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Android trojan SoumniBot improves evasion techniques

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  • 3 min read

Photo: Rafapress /

A banking Trojan called SoumniBot has emerged, targeting Korean users. It showcases sophisticated obfuscation tactics aimed at evading detection and analysis. It takes a novel approach to obfuscation by targeting the Android manifest and exploiting vulnerabilities in the parsing and extraction process.

The malware uses the following techniques for this purpose:

  • Manipulating compression method validation: SoumniBot exploits a vulnerability related to the Compression method field in the Android manifest extraction process. By employing an invalid Compression method value, SoumniBot deceives the parser into treating the data as uncompressed, thus evading detection during installation.
  • Tampering with manifest size: Another intricate tactic employed by SoumniBot involves tampering with the stated size of the manifest file within the APK archive. By inflating the size and introducing overlay content, the malware outsmarts parsing mechanisms, circumventing checks that would typically flag such irregularities.
  • Utilising lengthy namespace names: SoumniBot further complicates analysis by incorporating excessively long strings as XML namespace names in the manifest. This obfuscation technique renders the manifest unreadable for both humans and automated tools while posing memory allocation challenges for parsers, bolstering its defences against detection.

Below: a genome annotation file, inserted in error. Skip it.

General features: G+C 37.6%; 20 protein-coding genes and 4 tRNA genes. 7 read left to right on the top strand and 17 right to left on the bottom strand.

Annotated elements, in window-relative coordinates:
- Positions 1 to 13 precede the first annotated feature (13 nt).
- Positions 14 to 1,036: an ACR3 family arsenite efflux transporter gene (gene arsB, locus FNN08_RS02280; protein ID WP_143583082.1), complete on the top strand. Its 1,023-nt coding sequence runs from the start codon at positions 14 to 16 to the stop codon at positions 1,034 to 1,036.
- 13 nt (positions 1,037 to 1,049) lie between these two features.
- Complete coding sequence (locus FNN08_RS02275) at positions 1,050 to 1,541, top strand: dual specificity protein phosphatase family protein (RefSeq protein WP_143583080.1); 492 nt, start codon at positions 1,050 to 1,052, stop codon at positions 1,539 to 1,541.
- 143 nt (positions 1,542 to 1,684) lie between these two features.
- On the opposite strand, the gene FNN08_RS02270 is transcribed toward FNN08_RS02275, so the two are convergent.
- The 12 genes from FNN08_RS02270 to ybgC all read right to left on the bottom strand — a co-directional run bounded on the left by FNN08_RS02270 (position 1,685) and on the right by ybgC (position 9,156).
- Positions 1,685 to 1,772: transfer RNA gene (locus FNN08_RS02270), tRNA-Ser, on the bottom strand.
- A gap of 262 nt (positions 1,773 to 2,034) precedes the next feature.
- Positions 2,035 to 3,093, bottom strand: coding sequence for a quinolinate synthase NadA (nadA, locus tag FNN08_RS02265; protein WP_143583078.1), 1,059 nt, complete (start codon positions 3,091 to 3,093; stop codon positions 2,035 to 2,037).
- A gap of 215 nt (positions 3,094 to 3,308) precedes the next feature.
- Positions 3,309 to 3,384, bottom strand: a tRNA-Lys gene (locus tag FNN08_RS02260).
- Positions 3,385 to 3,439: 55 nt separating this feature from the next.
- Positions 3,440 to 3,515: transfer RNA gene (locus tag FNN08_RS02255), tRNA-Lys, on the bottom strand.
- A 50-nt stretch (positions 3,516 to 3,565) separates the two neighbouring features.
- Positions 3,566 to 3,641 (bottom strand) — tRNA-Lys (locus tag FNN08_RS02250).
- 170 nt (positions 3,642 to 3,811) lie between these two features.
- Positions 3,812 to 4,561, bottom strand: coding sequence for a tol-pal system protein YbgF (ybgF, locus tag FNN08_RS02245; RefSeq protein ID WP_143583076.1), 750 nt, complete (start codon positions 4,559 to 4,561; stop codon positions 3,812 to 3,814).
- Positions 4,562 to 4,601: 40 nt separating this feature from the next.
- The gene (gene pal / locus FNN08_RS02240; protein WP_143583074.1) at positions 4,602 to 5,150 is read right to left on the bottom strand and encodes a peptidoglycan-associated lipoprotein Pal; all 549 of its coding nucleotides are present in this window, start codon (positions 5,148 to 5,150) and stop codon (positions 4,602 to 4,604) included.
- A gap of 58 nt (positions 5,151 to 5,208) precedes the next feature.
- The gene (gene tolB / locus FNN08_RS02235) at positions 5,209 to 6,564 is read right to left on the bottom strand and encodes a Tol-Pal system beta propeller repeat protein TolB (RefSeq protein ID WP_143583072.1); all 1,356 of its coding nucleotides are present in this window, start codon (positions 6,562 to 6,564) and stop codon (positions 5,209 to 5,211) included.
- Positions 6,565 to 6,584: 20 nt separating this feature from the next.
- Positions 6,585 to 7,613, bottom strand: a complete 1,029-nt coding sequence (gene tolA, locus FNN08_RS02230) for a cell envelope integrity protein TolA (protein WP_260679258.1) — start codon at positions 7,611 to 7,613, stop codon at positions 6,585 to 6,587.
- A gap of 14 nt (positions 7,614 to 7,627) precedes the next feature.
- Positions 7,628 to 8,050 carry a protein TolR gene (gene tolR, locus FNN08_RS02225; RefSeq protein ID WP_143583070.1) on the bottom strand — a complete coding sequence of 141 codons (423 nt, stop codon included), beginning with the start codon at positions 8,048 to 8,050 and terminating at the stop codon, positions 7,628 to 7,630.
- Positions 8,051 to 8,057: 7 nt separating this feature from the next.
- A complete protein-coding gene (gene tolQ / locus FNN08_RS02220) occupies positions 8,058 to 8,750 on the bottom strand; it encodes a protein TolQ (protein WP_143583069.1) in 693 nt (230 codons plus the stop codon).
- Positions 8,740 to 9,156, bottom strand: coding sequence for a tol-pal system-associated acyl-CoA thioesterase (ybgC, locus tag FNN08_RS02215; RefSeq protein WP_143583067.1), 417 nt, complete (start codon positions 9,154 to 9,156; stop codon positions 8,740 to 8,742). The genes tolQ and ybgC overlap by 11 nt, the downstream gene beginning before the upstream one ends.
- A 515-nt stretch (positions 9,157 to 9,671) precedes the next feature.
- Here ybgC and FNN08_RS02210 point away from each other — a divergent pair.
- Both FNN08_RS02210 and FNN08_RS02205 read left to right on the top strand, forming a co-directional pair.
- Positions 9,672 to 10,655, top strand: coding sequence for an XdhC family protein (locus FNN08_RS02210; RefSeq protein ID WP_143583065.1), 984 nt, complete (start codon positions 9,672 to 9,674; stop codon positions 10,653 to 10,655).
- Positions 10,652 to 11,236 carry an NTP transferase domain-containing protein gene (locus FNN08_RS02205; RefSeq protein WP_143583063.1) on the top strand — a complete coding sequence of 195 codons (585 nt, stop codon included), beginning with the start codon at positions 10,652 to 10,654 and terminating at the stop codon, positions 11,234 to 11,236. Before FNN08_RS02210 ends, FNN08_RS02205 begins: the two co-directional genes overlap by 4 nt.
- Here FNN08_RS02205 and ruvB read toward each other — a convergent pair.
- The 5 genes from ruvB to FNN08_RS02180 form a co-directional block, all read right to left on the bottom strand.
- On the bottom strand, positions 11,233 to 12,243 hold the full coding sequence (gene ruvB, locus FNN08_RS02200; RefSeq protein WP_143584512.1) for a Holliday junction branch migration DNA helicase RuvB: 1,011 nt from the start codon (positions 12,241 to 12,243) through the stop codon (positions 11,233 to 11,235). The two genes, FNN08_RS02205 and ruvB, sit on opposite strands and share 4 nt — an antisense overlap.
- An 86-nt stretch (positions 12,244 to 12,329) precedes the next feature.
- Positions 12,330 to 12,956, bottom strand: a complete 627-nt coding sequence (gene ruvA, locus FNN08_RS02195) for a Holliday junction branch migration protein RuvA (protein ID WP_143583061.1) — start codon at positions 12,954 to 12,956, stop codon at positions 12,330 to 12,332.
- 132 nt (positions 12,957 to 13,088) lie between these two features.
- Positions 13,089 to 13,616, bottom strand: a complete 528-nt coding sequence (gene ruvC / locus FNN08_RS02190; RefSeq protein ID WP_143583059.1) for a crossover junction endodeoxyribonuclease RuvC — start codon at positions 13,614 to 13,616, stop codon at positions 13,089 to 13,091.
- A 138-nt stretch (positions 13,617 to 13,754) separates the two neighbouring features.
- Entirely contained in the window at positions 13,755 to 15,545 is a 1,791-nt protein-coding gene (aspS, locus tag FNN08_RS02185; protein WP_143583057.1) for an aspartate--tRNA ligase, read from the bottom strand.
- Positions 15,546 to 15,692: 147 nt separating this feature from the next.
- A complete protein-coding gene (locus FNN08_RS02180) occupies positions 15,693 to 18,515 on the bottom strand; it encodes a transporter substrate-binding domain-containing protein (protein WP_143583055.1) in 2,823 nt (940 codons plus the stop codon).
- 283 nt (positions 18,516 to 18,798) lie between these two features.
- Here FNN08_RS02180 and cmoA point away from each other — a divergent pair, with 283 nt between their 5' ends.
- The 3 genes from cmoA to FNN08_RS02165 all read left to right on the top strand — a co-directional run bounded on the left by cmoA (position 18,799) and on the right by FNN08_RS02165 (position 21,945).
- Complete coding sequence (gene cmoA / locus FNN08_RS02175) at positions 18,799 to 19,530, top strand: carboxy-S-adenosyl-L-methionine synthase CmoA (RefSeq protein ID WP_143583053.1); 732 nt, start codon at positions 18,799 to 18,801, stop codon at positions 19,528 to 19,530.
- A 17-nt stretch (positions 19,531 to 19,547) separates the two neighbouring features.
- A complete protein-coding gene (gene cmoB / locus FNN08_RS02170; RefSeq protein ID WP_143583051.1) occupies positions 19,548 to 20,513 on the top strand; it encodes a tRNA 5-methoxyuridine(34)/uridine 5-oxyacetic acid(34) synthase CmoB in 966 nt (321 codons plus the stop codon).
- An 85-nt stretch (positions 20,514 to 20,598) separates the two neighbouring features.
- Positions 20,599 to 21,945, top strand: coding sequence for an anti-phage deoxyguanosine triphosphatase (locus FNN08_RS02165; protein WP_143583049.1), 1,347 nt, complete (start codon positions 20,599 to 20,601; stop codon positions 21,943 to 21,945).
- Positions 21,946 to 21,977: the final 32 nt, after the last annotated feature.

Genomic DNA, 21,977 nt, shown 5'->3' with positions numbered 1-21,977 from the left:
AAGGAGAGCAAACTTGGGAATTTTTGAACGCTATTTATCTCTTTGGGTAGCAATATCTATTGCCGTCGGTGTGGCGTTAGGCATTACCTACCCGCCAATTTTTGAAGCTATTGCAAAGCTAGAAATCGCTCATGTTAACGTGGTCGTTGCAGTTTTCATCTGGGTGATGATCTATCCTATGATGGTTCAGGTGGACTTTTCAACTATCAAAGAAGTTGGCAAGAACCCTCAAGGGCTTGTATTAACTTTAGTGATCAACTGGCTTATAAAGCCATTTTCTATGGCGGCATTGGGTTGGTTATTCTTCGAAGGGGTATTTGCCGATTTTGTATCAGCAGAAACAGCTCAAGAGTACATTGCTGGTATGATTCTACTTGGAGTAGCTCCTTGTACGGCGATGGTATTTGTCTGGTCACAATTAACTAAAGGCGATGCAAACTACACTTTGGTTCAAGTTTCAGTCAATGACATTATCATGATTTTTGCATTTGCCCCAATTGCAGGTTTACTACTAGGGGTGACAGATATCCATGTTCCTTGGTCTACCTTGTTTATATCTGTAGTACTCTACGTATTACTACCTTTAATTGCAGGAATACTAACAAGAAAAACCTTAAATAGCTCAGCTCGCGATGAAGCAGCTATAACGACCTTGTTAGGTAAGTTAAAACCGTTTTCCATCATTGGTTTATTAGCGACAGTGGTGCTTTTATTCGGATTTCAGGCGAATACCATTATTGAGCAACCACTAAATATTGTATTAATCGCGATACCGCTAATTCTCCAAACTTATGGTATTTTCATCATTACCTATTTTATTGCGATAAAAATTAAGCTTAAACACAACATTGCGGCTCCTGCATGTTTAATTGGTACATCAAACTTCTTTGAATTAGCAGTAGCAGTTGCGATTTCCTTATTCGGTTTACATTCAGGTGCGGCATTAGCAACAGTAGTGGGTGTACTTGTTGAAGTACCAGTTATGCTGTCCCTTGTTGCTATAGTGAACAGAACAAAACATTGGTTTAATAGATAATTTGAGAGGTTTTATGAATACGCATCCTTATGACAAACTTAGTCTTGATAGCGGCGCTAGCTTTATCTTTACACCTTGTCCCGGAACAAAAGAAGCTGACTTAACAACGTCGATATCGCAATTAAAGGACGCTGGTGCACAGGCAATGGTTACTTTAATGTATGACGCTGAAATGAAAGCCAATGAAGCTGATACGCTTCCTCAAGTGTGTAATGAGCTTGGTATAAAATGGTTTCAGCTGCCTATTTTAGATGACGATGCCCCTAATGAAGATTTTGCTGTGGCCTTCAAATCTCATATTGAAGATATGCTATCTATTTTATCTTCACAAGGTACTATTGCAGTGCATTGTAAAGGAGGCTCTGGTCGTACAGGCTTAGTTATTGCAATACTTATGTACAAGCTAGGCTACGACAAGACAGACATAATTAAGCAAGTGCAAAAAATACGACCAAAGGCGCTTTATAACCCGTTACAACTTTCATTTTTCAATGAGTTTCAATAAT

Lengthy namespace names. | Source: Securelist

“The creators of widespread malware programs often employ various tools that hinder code detection and analysis, and Android malware is no exception. As an example of this, droppers, such as Badpack and Hqwar, designed for stealthily delivering Trojan bankers or spyware to smartphones, are very popular among malicious actors who attack mobile devices,” the researchers said.

Beyond its obfuscation prowess, SoumniBot boasts a sophisticated functionality tailored to target Korean users and pilfer sensitive data related to online banking transactions.

Upon execution, SoumniBot communicates with a remote server to retrieve configuration parameters, including server addresses for data retrieval and command reception. The malware deploys malicious services disguised to evade detection, such as data collection and discreet uploads.

Of particular concern is SoumniBot’s ability to pilfer digital certificates utilised by Korean banks’ clients for online banking authentication, posing a direct threat to financial security.

SoumniBot’s sophisticated obfuscation techniques pose substantial challenges for conventional analysis tools and security solutions. While active devices perceive the malware as legitimate, Google’s official APK analysis utility, apkanalyzer, encounters difficulty handling SoumniBot-infected files. However, several third-party antiviruses can detect SoumniBot.

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Kumar Hemant

Deputy Editor at Candid.Technology. Hemant writes at the intersection of tech and culture and has a keen interest in science, social issues and international relations. You can contact him here:

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